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How Does a Landlord Prevent Liens by Tenant’s Contractors? Part 3

By Howard C. Stross
August 02, 2019

Florida landlords may protect their real estate from liens resulting from tenants’ improvements.

This is the third article in a three-part series discussing some of the ways landlords may lawfully avoid liens and disputes with the construction contractors and material suppliers of their tenants. Be sure to read Part 1 and Part 2 for additional details. 

Additional Methods for Lien Avoidance

A landlord may implement the methods described below to protect its real estate from the liens of its tenant’s contractors.

(a) Landlords may add language to form leases that require tenants to use a pre-approved form Notice of Commencement (NOC) for their tenant improvement work. The form NOC can be attached to the lease as an exhibit, and should contain the same no-lien language found in the lease. This gives contractors, who often are the ones recording and posting the NOC, and their subcontractors, additional notice that the landlord explicitly disclaims all liability for the tenant’s improvements.

(b) Landlords may add language to their leases that require the tenant to provide written notice to all contractors making tenant improvements that the landlord’s interest in the property is not subject to construction liens. The lease should also require the tenant to include language in its construction contracts where the contractors acknowledge receipt of the no-lien notice and agree they will not lien the landlord’s interest in the real estate for tenant improvements.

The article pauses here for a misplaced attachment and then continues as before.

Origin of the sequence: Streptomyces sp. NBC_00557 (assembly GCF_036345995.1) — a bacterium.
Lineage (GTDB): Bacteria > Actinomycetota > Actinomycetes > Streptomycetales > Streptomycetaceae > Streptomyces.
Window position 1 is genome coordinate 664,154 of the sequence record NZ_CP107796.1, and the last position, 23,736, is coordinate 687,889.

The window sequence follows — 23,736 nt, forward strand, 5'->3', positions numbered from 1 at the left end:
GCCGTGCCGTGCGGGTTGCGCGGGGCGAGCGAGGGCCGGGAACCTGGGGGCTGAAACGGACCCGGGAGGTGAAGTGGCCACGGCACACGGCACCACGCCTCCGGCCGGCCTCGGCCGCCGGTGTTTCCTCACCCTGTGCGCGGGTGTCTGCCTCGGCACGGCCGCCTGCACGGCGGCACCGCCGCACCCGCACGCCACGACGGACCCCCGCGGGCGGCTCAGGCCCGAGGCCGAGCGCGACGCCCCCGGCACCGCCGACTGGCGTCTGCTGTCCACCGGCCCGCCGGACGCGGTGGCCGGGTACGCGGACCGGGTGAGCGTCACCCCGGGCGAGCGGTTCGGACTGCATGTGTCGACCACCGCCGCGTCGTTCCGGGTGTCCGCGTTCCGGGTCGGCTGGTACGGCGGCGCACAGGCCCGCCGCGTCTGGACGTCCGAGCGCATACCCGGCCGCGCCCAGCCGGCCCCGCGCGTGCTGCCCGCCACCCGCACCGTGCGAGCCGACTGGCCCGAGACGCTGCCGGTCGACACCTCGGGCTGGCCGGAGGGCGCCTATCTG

(c) Landlords may add language in their leases that require the tenant to submit all tenant improvement contracts to the landlord for prior review and approval so the landlord can make sure the tenant has complied with the foregoing terms.

(d) Landlords may add language in their leases requiring the tenant to obtain unconditional lien waivers and releases from its contractors and all of their subcontractors, material suppliers, and laborers before paying for tenant improvements, and to provide copies of same to the landlord. This is especially important if the landlord is contributing a tenant build-out allowance.

(e) Landlords may add language in their leases requiring the tenant to remove, satisfy, or bond-off any claims of lien recorded against the landlord’s interests by the tenant’s contractors, and to indemnify, defend, and hold the landlord harmless regarding the liens. The landlord may consider adding a provision requiring the tenant to pay the landlord a daily fee until the lien is satisfactorily removed. This provision might create an urgency on the part of the tenant to quickly take care of the issue.

The examples above and in Part 1 and Part 2 of this three-part series are not an exhaustive list; however, by implementing the above tools into a landlord’s lease, the landlord increases the probability it has protected its real estate from the liens of tenant’s contractors and material suppliers.

If you have any questions about how to protect your interests in properties you own, please contact Stross Law Firm to discuss.

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